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Locate: Manage > Notifications > Email > Email Notification
- Admin permissions or restricted permissions to Manage Notifications.
- The Email Notifications feature is available to both those using items (Inventory > Items), a key feature of our classic version of Checkfront, and those using products (Inventory > Products), a key feature of our newest version of Checkfront.
New to Checkfront - Products ✨
Products (Inventory > Products) is the successor feature to (Inventory > Items) and is available in our newest version of Checkfront.
Not yet on our newest version and interested in upgrading? Please contact our Technical Support team for more information.
Discover more product-related help articles here: Products (New).
In this article, we look at tips on how to set up HTML email notifications.
New to Email Notifications? Be sure to read the first article in this series for an introduction!
Please read the full series of articles, accessed at the side and bottom of this page, to learn more about the full capabilities of the Email Notifications feature.
Sending HTML Email tipsBack to top
Creating notifications and email that render the same across all email platforms can be tricky since all email clients have their own set of rules. That said, a finely tweaked HTML email can organize your notifications and receipts in ways not available through plain text.
Here are some tips!
Keeping it simple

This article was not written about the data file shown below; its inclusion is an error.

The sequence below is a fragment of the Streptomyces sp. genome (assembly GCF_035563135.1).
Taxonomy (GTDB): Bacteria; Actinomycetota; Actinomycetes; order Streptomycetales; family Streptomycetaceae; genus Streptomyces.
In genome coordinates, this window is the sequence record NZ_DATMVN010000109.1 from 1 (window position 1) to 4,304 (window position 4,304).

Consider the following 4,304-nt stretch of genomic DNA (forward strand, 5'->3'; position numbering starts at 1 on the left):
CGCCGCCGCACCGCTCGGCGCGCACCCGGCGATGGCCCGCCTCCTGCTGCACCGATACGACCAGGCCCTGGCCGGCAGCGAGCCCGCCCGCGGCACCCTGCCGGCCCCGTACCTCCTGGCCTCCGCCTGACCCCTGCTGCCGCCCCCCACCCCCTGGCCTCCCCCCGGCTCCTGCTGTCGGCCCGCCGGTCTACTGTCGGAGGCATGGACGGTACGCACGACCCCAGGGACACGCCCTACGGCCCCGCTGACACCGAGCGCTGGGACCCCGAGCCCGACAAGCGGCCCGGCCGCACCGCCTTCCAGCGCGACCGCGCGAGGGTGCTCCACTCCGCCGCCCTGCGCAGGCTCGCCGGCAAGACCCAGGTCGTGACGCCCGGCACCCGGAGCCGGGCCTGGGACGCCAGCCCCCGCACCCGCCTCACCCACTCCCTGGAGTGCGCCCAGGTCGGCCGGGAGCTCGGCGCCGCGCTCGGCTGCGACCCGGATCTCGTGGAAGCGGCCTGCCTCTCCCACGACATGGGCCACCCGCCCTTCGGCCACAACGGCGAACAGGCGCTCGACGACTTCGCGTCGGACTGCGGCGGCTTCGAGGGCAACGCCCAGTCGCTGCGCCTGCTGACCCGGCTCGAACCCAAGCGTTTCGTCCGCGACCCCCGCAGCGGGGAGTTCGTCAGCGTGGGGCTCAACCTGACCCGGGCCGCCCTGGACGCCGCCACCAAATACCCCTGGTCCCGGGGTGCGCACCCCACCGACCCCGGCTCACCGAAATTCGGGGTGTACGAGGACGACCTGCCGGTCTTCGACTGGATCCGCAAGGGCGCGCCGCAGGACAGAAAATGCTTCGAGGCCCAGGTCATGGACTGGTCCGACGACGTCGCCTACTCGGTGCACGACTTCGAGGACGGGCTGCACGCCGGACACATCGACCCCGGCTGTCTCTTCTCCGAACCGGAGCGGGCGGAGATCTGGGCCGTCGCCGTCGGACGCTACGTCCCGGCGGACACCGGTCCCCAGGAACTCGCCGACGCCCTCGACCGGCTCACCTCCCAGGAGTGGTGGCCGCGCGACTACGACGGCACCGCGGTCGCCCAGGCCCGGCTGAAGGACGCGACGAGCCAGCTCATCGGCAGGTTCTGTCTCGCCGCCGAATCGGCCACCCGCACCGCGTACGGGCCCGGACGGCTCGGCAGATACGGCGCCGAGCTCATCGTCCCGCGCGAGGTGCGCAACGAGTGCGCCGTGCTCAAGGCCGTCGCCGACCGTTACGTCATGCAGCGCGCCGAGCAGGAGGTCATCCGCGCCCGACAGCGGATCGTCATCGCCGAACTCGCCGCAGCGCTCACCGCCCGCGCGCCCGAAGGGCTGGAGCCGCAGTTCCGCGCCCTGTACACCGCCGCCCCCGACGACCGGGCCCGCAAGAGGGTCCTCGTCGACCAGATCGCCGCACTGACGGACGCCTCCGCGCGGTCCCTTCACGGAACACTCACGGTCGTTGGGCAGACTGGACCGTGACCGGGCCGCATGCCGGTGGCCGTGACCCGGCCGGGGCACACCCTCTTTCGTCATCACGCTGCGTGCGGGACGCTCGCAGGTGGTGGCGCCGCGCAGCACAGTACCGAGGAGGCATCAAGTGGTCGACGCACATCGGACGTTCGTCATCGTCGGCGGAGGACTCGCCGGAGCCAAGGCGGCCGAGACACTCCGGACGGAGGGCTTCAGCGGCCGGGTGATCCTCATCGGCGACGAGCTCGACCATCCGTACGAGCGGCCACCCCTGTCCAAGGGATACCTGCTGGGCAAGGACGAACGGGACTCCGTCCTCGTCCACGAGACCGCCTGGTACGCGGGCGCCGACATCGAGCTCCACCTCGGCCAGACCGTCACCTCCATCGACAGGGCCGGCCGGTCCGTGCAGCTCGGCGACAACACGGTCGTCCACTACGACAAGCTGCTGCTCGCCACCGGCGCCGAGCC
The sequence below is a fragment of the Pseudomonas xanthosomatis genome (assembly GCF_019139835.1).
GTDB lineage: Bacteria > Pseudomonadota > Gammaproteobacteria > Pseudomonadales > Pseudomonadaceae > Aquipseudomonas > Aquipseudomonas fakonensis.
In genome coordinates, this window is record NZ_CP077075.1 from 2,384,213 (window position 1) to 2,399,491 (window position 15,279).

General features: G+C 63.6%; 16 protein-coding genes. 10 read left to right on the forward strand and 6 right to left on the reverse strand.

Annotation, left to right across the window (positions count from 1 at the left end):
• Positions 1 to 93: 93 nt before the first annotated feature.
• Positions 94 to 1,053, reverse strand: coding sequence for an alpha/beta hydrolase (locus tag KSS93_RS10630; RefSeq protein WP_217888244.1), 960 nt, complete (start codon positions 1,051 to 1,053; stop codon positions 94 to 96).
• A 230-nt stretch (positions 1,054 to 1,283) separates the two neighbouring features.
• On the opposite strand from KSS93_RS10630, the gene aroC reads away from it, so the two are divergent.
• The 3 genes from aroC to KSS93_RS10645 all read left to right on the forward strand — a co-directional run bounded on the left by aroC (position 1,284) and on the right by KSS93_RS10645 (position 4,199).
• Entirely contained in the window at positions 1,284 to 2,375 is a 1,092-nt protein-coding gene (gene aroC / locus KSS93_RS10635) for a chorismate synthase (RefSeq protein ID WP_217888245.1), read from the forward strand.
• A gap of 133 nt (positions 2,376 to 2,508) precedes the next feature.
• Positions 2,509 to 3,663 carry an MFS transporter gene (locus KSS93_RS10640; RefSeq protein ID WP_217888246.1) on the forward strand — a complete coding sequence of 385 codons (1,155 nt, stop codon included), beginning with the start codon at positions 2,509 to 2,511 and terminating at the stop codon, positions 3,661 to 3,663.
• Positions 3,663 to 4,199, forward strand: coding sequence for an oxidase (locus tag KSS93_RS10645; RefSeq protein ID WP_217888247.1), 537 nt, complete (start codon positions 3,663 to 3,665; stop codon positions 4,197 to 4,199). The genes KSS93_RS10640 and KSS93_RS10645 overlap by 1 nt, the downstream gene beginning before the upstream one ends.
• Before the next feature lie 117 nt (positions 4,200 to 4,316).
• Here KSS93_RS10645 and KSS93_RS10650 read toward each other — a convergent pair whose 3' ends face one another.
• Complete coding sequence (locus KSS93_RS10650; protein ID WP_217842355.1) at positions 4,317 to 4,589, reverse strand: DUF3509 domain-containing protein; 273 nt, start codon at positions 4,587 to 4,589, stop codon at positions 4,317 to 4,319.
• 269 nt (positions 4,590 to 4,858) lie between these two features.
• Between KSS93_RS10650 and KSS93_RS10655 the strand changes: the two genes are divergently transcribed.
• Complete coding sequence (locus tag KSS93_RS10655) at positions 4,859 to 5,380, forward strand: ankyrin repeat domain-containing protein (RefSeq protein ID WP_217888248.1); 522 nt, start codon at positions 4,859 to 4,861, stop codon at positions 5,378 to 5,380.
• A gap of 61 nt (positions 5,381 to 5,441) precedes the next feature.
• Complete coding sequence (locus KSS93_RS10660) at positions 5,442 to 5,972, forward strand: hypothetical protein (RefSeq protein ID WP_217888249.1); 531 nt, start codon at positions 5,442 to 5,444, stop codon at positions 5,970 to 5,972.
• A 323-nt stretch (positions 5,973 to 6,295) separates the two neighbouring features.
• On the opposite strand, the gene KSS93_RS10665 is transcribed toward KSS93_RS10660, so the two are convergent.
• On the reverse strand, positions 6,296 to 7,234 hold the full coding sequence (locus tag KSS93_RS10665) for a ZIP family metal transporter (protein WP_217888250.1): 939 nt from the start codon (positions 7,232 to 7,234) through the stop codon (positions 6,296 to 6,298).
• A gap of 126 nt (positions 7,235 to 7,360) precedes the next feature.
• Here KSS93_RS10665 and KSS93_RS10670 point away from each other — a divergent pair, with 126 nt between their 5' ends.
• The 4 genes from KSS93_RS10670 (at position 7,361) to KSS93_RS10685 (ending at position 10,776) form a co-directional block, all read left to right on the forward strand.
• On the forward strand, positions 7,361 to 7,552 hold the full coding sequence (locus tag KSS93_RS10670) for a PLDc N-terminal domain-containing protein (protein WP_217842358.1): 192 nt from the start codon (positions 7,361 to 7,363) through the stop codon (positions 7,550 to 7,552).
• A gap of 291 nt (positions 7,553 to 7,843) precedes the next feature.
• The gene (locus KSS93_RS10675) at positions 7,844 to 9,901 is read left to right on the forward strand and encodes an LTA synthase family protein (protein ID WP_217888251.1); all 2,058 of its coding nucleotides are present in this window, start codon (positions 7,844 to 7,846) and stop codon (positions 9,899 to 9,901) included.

You aren't building a web page. Overly complex HTML email can cause delivery and formatting issues. Use the minimum formatting to provide an attractive and functional layout.
Using a Table Structure
Many platforms don’t support absolute positioning (float, margin, padding), so tables work much better as the framework for your design.
Using Inline CSS
Inline CSS is more reliable than using CSS in the header. Gmail, for instance, strips out the CSS in all email. If you use inline CSS, then your style won’t get lost for those Gmail recipients.
Adding images to email notifications
Hosting images online
Images and documents need to be hosted online elsewhere, such as on your website. This can be accomplished using the full, absolute link to the location where your image or document is hosted, such as:
Google Drive and Dropbox do not work for hosting as they do not support hosting for third-party sites.
Avoiding image-only email
Avoid image-only email. This is a BIG Spam flag and you’re more than likely to end up in the Junk folder.
Avoiding background images
Many email clients don’t support this and your recipient may not see it.
Using ALT tags
Images with ALT tags improve SEO and display descriptive text if, for some reason, the image can't be displayed. Also, correctly size your images before including them in your email and include the size dimensions.
If you don’t specify the height and width dimensions, then some email clients may set their own size for your image which could alter your email design.
Testing your email
Send tests to the most popular platforms and check out what it looks like for yourself.
Many times, email look fine in Gmail, Yahoo, Hotmail, etc… but then they look completely different in Outlook.
Frequently Asked QuestionsBack to top
How do I prevent email notifications getting caught in junk folders?